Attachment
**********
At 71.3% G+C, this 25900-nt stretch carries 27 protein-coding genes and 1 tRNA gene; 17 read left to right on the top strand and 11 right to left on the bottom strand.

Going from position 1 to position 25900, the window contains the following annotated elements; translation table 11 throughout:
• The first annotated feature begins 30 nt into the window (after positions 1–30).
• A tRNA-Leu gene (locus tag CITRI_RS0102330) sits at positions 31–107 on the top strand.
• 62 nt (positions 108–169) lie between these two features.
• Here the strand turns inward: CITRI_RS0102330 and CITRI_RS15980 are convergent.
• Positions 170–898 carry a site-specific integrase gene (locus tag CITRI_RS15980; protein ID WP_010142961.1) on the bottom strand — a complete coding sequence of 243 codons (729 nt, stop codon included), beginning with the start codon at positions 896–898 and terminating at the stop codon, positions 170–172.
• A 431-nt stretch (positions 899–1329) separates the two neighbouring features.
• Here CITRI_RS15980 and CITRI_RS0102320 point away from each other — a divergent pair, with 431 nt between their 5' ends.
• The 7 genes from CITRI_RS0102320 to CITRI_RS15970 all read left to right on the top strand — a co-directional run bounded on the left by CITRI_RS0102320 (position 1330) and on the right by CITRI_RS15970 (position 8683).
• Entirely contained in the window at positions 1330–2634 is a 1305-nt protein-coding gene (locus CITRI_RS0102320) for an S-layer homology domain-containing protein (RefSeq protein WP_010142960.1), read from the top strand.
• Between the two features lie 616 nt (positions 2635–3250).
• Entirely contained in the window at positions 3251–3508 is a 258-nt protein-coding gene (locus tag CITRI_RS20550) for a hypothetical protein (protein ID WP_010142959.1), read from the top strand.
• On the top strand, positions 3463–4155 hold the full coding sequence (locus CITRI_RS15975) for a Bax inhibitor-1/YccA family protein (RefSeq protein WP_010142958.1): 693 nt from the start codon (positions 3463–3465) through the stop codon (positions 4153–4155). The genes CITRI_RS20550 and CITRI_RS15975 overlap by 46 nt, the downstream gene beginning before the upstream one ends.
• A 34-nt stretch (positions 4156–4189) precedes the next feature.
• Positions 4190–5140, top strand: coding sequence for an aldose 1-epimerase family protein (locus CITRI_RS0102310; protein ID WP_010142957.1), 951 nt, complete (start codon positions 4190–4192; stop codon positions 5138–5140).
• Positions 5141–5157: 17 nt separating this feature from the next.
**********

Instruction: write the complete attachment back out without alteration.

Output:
At 71.3% G+C, this 25900-nt stretch carries 27 protein-coding genes and 1 tRNA gene; 17 read left to right on the top strand and 11 right to left on the bottom strand.

Going from position 1 to position 25900, the window contains the following annotated elements; translation table 11 throughout:
• The first annotated feature begins 30 nt into the window (after positions 1–30).
• A tRNA-Leu gene (locus tag CITRI_RS0102330) sits at positions 31–107 on the top strand.
• 62 nt (positions 108–169) lie between these two features.
• Here the strand turns inward: CITRI_RS0102330 and CITRI_RS15980 are convergent.
• Positions 170–898 carry a site-specific integrase gene (locus tag CITRI_RS15980; protein ID WP_010142961.1) on the bottom strand — a complete coding sequence of 243 codons (729 nt, stop codon included), beginning with the start codon at positions 896–898 and terminating at the stop codon, positions 170–172.
• A 431-nt stretch (positions 899–1329) separates the two neighbouring features.
• Here CITRI_RS15980 and CITRI_RS0102320 point away from each other — a divergent pair, with 431 nt between their 5' ends.
• The 7 genes from CITRI_RS0102320 to CITRI_RS15970 all read left to right on the top strand — a co-directional run bounded on the left by CITRI_RS0102320 (position 1330) and on the right by CITRI_RS15970 (position 8683).
• Entirely contained in the window at positions 1330–2634 is a 1305-nt protein-coding gene (locus CITRI_RS0102320) for an S-layer homology domain-containing protein (RefSeq protein WP_010142960.1), read from the top strand.
• Between the two features lie 616 nt (positions 2635–3250).
• Entirely contained in the window at positions 3251–3508 is a 258-nt protein-coding gene (locus tag CITRI_RS20550) for a hypothetical protein (protein ID WP_010142959.1), read from the top strand.
• On the top strand, positions 3463–4155 hold the full coding sequence (locus CITRI_RS15975) for a Bax inhibitor-1/YccA family protein (RefSeq protein WP_010142958.1): 693 nt from the start codon (positions 3463–3465) through the stop codon (positions 4153–4155). The genes CITRI_RS20550 and CITRI_RS15975 overlap by 46 nt, the downstream gene beginning before the upstream one ends.
• A 34-nt stretch (positions 4156–4189) precedes the next feature.
• Positions 4190–5140, top strand: coding sequence for an aldose 1-epimerase family protein (locus CITRI_RS0102310; protein ID WP_010142957.1), 951 nt, complete (start codon positions 4190–4192; stop codon positions 5138–5140).
• Positions 5141–5157: 17 nt separating this feature from the next.